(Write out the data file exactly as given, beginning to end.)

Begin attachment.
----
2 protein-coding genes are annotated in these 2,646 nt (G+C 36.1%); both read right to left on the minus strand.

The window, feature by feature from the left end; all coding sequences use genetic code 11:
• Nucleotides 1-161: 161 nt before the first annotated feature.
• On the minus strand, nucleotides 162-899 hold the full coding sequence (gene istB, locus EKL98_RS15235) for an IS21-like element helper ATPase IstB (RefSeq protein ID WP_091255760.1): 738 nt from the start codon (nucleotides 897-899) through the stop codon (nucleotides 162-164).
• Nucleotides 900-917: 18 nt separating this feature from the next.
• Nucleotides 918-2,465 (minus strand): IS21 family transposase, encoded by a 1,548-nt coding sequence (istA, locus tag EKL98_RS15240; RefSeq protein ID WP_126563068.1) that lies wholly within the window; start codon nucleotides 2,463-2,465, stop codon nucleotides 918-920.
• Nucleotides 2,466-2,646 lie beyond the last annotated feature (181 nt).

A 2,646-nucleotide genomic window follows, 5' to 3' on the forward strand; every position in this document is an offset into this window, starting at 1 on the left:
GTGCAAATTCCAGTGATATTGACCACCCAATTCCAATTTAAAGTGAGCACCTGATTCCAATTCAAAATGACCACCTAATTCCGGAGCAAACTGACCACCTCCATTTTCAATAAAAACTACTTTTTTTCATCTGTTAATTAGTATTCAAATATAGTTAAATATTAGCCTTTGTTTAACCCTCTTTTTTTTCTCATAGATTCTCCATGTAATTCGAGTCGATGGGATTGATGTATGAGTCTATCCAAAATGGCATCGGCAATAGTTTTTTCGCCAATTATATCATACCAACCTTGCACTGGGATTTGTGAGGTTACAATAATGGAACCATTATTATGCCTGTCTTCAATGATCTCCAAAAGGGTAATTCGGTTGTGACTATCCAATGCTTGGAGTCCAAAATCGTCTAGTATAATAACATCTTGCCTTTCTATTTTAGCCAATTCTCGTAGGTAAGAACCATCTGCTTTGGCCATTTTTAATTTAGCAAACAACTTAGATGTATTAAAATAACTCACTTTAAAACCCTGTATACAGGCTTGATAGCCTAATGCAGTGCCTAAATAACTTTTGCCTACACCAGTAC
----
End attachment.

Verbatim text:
2 protein-coding genes are annotated in these 2,646 nt (G+C 36.1%); both read right to left on the minus strand.

The window, feature by feature from the left end; all coding sequences use genetic code 11:
• Nucleotides 1-161: 161 nt before the first annotated feature.
• On the minus strand, nucleotides 162-899 hold the full coding sequence (gene istB, locus EKL98_RS15235) for an IS21-like element helper ATPase IstB (RefSeq protein ID WP_091255760.1): 738 nt from the start codon (nucleotides 897-899) through the stop codon (nucleotides 162-164).
• Nucleotides 900-917: 18 nt separating this feature from the next.
• Nucleotides 918-2,465 (minus strand): IS21 family transposase, encoded by a 1,548-nt coding sequence (istA, locus tag EKL98_RS15240; RefSeq protein ID WP_126563068.1) that lies wholly within the window; start codon nucleotides 2,463-2,465, stop codon nucleotides 918-920.
• Nucleotides 2,466-2,646 lie beyond the last annotated feature (181 nt).

A 2,646-nucleotide genomic window follows, 5' to 3' on the forward strand; every position in this document is an offset into this window, starting at 1 on the left:
GTGCAAATTCCAGTGATATTGACCACCCAATTCCAATTTAAAGTGAGCACCTGATTCCAATTCAAAATGACCACCTAATTCCGGAGCAAACTGACCACCTCCATTTTCAATAAAAACTACTTTTTTTCATCTGTTAATTAGTATTCAAATATAGTTAAATATTAGCCTTTGTTTAACCCTCTTTTTTTTCTCATAGATTCTCCATGTAATTCGAGTCGATGGGATTGATGTATGAGTCTATCCAAAATGGCATCGGCAATAGTTTTTTCGCCAATTATATCATACCAACCTTGCACTGGGATTTGTGAGGTTACAATAATGGAACCATTATTATGCCTGTCTTCAATGATCTCCAAAAGGGTAATTCGGTTGTGACTATCCAATGCTTGGAGTCCAAAATCGTCTAGTATAATAACATCTTGCCTTTCTATTTTAGCCAATTCTCGTAGGTAAGAACCATCTGCTTTGGCCATTTTTAATTTAGCAAACAACTTAGATGTATTAAAATAACTCACTTTAAAACCCTGTATACAGGCTTGATAGCCTAATGCAGTGCCTAAATAACTTTTGCCTACACCAGTAC